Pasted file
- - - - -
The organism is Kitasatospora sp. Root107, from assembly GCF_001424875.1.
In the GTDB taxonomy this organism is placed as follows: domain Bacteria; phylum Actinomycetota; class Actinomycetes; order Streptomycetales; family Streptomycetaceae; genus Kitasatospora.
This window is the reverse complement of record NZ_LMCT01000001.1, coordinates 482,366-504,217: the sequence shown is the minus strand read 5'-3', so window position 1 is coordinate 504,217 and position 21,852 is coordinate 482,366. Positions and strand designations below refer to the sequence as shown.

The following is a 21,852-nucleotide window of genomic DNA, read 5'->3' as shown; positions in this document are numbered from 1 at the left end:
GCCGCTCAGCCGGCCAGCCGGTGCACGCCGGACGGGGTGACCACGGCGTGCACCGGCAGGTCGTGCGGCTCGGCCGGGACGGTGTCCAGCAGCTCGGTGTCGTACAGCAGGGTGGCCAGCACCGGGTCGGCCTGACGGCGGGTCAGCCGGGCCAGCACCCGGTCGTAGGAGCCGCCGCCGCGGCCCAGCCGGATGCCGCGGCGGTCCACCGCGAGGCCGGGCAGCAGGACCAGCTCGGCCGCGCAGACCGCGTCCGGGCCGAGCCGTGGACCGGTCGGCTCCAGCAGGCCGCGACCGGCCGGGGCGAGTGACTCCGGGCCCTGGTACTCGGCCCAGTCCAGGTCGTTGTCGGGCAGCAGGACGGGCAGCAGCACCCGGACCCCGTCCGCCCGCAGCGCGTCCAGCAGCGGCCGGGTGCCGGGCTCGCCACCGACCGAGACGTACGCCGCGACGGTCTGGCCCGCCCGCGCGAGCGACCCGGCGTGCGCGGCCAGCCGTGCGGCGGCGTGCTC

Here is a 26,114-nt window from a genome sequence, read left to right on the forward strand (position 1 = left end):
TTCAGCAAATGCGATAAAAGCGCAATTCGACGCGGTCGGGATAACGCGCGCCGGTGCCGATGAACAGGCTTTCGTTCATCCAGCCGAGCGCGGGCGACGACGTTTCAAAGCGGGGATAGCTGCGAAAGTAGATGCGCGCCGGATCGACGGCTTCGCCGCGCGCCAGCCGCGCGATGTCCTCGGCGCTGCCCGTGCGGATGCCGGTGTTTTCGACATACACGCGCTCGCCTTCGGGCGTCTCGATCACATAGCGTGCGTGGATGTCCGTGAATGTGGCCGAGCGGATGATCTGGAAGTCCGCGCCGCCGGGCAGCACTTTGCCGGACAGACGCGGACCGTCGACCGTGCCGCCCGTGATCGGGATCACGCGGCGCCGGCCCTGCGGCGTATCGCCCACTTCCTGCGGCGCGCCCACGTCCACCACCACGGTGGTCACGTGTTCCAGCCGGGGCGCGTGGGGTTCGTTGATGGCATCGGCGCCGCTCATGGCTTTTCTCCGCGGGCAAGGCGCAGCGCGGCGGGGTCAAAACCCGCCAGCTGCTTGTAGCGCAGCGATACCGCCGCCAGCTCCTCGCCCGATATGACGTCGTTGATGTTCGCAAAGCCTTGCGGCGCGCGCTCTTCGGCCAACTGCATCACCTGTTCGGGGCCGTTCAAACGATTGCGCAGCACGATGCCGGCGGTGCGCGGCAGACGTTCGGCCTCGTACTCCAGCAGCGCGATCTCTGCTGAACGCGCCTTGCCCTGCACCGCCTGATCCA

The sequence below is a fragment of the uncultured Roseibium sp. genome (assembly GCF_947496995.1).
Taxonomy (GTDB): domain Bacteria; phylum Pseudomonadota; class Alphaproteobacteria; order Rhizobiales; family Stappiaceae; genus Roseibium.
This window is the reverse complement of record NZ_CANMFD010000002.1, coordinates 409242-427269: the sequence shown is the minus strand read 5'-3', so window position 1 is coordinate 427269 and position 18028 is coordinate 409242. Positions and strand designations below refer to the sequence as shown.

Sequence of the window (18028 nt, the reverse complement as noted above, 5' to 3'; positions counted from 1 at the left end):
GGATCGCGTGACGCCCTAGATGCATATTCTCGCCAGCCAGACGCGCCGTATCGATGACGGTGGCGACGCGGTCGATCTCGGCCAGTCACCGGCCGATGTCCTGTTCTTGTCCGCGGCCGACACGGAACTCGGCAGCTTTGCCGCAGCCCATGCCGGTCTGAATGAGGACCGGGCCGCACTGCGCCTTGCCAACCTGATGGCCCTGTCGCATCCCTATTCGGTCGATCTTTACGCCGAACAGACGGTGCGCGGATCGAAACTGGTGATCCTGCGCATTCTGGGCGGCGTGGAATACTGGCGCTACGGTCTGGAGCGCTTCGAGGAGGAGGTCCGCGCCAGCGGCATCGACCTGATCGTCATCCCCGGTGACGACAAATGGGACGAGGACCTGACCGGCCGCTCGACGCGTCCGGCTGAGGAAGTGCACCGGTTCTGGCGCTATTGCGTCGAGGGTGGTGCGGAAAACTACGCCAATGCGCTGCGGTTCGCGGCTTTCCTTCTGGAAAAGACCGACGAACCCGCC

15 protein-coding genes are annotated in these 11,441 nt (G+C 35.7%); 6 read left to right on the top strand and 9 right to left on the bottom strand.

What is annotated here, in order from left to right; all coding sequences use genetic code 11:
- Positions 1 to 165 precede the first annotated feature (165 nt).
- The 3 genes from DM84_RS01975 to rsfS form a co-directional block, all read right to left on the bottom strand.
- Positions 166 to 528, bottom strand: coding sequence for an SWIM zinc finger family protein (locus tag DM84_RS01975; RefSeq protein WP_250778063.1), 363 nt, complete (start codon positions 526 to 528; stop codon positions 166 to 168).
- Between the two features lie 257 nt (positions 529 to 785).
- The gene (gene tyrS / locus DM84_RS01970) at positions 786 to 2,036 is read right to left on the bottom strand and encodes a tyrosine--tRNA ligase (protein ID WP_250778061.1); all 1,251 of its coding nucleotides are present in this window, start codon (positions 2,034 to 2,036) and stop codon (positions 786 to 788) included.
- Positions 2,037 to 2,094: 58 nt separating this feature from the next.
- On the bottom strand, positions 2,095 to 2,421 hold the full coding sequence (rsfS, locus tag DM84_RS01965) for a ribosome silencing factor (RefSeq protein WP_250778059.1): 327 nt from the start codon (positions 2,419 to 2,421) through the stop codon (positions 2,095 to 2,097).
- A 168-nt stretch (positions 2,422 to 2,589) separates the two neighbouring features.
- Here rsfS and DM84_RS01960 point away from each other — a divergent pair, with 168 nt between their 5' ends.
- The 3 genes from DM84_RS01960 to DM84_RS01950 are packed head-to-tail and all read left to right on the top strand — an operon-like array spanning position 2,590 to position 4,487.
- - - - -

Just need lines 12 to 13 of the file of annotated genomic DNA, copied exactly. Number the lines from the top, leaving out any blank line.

GGATCGCGTGACGCCCTAGATGCATATTCTCGCCAGCCAGACGCGCCGTATCGATGACGGTGGCGACGCGGTCGATCTCGGCCAGTCACCGGCCGATGTCCTGTTCTTGTCCGCGGCCGACACGGAACTCGGCAGCTTTGCCGCAGCCCATGCCGGTCTGAATGAGGACCGGGCCGCACTGCGCCTTGCCAACCTGATGGCCCTGTCGCATCCCTATTCGGTCGATCTTTACGCCGAACAGACGGTGCGCGGATCGAAACTGGTGATCCTGCGCATTCTGGGCGGCGTGGAATACTGGCGCTACGGTCTGGAGCGCTTCGAGGAGGAGGTCCGCGCCAGCGGCATCGACCTGATCGTCATCCCCGGTGACGACAAATGGGACGAGGACCTGACCGGCCGCTCGACGCGTCCGGCTGAGGAAGTGCACCGGTTCTGGCGCTATTGCGTCGAGGGTGGTGCGGAAAACTACGCCAATGCGCTGCGGTTCGCGGCTTTCCTTCTGGAAAAGACCGACGAACCCGCC

15 protein-coding genes are annotated in these 11,441 nt (G+C 35.7%); 6 read left to right on the top strand and 9 right to left on the bottom strand.